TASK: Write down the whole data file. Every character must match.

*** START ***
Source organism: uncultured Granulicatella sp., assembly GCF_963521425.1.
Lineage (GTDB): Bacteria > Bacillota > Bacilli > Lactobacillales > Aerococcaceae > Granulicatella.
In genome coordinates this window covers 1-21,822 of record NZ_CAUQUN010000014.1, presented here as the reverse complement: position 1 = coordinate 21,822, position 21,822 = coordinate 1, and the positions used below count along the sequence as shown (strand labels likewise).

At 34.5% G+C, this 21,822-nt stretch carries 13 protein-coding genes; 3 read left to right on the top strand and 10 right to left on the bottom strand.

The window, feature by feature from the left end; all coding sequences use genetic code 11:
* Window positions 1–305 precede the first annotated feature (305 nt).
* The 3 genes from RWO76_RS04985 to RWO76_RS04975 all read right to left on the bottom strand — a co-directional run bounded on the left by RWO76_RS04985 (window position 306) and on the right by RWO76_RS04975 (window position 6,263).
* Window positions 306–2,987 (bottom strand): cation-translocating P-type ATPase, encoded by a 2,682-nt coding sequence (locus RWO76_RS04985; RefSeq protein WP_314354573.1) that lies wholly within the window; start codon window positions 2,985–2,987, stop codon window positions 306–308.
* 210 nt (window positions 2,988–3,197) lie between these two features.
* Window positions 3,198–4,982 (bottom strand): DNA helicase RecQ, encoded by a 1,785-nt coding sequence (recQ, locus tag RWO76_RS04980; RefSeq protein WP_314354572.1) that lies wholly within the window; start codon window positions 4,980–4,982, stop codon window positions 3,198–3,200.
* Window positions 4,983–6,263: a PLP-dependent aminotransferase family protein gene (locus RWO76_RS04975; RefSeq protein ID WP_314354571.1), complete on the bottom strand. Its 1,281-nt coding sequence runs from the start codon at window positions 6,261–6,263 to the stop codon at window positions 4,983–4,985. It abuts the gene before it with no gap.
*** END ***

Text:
Source organism: uncultured Granulicatella sp., assembly GCF_963521425.1.
Lineage (GTDB): Bacteria > Bacillota > Bacilli > Lactobacillales > Aerococcaceae > Granulicatella.
In genome coordinates this window covers 1-21,822 of record NZ_CAUQUN010000014.1, presented here as the reverse complement: position 1 = coordinate 21,822, position 21,822 = coordinate 1, and the positions used below count along the sequence as shown (strand labels likewise).

At 34.5% G+C, this 21,822-nt stretch carries 13 protein-coding genes; 3 read left to right on the top strand and 10 right to left on the bottom strand.

The window, feature by feature from the left end; all coding sequences use genetic code 11:
* Window positions 1–305 precede the first annotated feature (305 nt).
* The 3 genes from RWO76_RS04985 to RWO76_RS04975 all read right to left on the bottom strand — a co-directional run bounded on the left by RWO76_RS04985 (window position 306) and on the right by RWO76_RS04975 (window position 6,263).
* Window positions 306–2,987 (bottom strand): cation-translocating P-type ATPase, encoded by a 2,682-nt coding sequence (locus RWO76_RS04985; RefSeq protein WP_314354573.1) that lies wholly within the window; start codon window positions 2,985–2,987, stop codon window positions 306–308.
* 210 nt (window positions 2,988–3,197) lie between these two features.
* Window positions 3,198–4,982 (bottom strand): DNA helicase RecQ, encoded by a 1,785-nt coding sequence (recQ, locus tag RWO76_RS04980; RefSeq protein WP_314354572.1) that lies wholly within the window; start codon window positions 4,980–4,982, stop codon window positions 3,198–3,200.
* Window positions 4,983–6,263: a PLP-dependent aminotransferase family protein gene (locus RWO76_RS04975; RefSeq protein ID WP_314354571.1), complete on the bottom strand. Its 1,281-nt coding sequence runs from the start codon at window positions 6,261–6,263 to the stop codon at window positions 4,983–4,985. It abuts the gene before it with no gap.